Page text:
Tuesday, September 20, 2011

Ten Thousand Harvests

Ten Thousand Harvests
by Scott Bradley

While the mass of men are beleaguered and harried, the sage is dim and dense, standing shoulder to shoulder with the sun and moon, scooping up time and space and smooching them all together, leaving them all to their own slippery mush, so that every enslavement is also an ennobling. He is there taking part in the diversity of ten thousand harvests, but in each he tastes one and the same purity of fully formed maturation. For to him each thing is just so, each thing is right, and so he enfolds them all within himself by affirming the rightness of each.
(Zhuangzi, 2:41; B. Ziporyn)
I share this lengthy excerpt from Chang Wuzi's "reckless" description of the sage because it is, I think, one of the most beautiful expressions of Zhuangzi's philosophical vision.

In the first sentence, he describes how the sage perceives the Vastness. Where we might have expected to hear of indescribable perfection and illumination, we instead hear of slippery mush. Like his Great Clump, this reveals Zhuangzi's ironic irreverence toward any attempt to understand Mystery. If Nature is messy, then so also is Reality where we touch its hem. And this is why "every enslavement is also an ennobling." Every mess is Tao, and in the realization of this, is the ennobling of each and every thing. Your mess is Tao and thus is a gateway to your ennobling. Zhuangzi's unique presentation of the grotesque and deformed is, in part, aimed at conveying this very thing.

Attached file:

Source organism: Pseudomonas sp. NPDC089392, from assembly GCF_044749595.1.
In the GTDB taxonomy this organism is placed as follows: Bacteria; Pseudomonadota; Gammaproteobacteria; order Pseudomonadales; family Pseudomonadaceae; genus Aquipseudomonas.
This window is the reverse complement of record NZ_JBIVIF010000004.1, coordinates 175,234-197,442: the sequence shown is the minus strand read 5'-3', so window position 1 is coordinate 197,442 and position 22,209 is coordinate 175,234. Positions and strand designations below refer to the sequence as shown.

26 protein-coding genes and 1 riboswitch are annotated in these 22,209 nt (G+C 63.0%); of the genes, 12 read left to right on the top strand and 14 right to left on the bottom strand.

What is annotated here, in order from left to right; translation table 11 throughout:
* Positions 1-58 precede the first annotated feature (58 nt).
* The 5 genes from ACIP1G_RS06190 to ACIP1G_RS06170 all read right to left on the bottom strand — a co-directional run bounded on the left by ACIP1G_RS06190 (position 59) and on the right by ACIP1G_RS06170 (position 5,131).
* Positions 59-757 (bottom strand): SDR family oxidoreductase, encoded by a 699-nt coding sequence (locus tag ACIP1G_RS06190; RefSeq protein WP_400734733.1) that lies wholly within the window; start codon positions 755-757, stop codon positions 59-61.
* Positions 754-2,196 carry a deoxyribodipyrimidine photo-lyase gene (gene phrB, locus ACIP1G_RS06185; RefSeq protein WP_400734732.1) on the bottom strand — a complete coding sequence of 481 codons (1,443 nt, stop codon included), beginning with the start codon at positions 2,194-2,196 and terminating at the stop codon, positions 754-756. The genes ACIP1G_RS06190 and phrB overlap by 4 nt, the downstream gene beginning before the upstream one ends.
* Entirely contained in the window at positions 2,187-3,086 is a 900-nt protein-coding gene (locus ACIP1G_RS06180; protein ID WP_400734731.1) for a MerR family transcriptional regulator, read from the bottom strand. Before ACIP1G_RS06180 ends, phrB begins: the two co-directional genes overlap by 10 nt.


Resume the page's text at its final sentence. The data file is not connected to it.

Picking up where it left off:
The sage discovers and enjoys the Vastness in everything, for every thing is its expression. He does not, however, make appeal to their participation in Oneness to affirm their 'rightness', but rather he sees their 'thusness' and 'rightness' in themselves. No hierarchy of Being is implied. Nothing is more 'real' than any other.

"He enfolds them in himself." They are he, he is they. Acceptance and affirmation dissolve all boundaries. Unity is not presupposed and applied from above, but arises from the things themselves. And this is why Zhuangzi never actually says anything so silly (as I sometimes do) as "All is One."

But these are all "reckless" words, a mere suggestion of a possibility. Has anyone ever experienced this? Has there ever truly been such a sage? Always, Zhuangzi would leave us with nothing but a "slippery mush". Just when we hope for an 'answer', he laughs and smiles at us as if to say, Don't you get it?

You can check out Scott's writings on Zhuangzi here.

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